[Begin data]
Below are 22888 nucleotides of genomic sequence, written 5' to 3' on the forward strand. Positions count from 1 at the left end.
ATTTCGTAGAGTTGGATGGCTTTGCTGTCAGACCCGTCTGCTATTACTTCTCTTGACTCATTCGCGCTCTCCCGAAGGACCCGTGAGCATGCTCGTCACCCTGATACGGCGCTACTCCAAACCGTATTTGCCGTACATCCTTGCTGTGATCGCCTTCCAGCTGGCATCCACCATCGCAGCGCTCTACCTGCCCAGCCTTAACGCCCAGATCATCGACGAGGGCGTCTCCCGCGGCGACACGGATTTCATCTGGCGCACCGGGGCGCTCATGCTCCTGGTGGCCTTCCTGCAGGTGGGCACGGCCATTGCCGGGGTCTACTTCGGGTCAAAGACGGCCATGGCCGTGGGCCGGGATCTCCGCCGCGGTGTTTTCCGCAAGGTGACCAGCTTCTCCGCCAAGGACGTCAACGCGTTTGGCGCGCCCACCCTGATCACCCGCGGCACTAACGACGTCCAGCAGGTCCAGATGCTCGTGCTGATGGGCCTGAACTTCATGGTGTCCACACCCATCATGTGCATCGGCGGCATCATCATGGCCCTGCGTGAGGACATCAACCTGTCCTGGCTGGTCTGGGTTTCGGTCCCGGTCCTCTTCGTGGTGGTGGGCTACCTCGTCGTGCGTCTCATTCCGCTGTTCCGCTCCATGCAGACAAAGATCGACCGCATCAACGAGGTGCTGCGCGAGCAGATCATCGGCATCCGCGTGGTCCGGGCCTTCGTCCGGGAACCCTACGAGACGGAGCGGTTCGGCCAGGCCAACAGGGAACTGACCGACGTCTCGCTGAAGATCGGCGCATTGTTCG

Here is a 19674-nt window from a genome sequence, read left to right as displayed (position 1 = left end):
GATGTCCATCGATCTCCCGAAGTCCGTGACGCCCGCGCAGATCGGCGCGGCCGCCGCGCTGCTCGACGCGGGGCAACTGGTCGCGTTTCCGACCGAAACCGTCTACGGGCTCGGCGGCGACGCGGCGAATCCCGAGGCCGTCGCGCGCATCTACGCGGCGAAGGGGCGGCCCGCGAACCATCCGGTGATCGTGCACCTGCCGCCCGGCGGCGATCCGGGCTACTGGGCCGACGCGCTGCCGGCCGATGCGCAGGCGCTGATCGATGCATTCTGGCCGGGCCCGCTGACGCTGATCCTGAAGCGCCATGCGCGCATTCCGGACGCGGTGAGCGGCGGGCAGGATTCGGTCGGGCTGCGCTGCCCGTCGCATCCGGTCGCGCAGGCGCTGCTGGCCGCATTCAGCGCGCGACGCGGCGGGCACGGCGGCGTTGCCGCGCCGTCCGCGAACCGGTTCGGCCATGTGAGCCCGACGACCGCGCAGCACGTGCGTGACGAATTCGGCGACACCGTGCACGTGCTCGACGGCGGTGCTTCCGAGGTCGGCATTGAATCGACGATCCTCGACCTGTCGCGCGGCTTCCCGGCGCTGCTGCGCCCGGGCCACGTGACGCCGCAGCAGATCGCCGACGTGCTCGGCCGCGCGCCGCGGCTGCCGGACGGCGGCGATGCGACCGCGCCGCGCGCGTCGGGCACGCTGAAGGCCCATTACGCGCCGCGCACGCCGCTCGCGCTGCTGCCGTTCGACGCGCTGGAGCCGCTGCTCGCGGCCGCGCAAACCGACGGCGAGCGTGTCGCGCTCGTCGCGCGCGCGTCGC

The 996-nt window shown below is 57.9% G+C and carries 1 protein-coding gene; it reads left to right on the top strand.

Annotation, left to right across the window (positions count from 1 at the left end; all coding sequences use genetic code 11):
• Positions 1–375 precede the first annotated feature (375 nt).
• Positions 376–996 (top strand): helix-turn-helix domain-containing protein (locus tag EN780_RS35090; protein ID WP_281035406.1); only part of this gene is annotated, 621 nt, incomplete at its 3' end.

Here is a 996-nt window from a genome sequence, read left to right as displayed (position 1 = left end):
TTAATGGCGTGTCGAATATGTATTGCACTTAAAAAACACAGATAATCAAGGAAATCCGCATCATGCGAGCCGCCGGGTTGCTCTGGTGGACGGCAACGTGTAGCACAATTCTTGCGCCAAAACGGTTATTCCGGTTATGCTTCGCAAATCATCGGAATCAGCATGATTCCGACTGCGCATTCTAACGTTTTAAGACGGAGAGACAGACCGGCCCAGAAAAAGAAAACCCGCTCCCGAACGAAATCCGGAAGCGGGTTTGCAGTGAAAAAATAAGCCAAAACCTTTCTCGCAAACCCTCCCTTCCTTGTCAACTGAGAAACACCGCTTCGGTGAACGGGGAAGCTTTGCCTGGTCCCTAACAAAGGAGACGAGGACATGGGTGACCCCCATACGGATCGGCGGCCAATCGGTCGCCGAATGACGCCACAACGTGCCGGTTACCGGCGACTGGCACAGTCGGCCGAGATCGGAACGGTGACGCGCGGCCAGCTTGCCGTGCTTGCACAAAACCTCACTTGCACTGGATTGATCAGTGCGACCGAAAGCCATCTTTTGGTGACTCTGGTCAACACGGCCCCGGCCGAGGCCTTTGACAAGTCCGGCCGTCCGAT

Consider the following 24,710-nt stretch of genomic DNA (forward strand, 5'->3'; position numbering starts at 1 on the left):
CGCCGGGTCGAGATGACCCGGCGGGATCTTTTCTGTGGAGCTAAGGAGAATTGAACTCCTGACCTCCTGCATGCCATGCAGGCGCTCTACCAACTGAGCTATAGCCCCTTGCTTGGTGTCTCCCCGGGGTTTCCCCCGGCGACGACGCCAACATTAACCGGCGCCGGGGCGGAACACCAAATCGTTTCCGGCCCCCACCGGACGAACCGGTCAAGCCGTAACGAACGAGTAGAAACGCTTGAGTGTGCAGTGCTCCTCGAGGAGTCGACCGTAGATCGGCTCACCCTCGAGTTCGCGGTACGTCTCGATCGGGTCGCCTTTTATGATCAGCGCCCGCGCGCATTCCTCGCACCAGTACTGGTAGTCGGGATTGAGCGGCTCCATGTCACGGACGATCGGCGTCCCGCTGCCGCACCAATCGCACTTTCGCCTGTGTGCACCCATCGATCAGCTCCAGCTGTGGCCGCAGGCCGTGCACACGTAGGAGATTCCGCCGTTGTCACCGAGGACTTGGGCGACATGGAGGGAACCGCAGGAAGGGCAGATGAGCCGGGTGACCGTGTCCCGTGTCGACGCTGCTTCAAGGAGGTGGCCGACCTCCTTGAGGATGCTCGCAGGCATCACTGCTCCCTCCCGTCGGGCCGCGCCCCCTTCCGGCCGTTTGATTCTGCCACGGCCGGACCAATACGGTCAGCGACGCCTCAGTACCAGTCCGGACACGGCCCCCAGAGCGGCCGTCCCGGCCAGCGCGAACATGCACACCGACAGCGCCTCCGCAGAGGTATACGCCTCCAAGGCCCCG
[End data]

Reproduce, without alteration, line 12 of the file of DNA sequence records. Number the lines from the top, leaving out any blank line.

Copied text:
CGCCGGGTCGAGATGACCCGGCGGGATCTTTTCTGTGGAGCTAAGGAGAATTGAACTCCTGACCTCCTGCATGCCATGCAGGCGCTCTACCAACTGAGCTATAGCCCCTTGCTTGGTGTCTCCCCGGGGTTTCCCCCGGCGACGACGCCAACATTAACCGGCGCCGGGGCGGAACACCAAATCGTTTCCGGCCCCCACCGGACGAACCGGTCAAGCCGTAACGAACGAGTAGAAACGCTTGAGTGTGCAGTGCTCCTCGAGGAGTCGACCGTAGATCGGCTCACCCTCGAGTTCGCGGTACGTCTCGATCGGGTCGCCTTTTATGATCAGCGCCCGCGCGCATTCCTCGCACCAGTACTGGTAGTCGGGATTGAGCGGCTCCATGTCACGGACGATCGGCGTCCCGCTGCCGCACCAATCGCACTTTCGCCTGTGTGCACCCATCGATCAGCTCCAGCTGTGGCCGCAGGCCGTGCACACGTAGGAGATTCCGCCGTTGTCACCGAGGACTTGGGCGACATGGAGGGAACCGCAGGAAGGGCAGATGAGCCGGGTGACCGTGTCCCGTGTCGACGCTGCTTCAAGGAGGTGGCCGACCTCCTTGAGGATGCTCGCAGGCATCACTGCTCCCTCCCGTCGGGCCGCGCCCCCTTCCGGCCGTTTGATTCTGCCACGGCCGGACCAATACGGTCAGCGACGCCTCAGTACCAGTCCGGACACGGCCCCCAGAGCGGCCGTCCCGGCCAGCGCGAACATGCACACCGACAGCGCCTCCGCAGAGGTATACGCCTCCAAGGCCCCG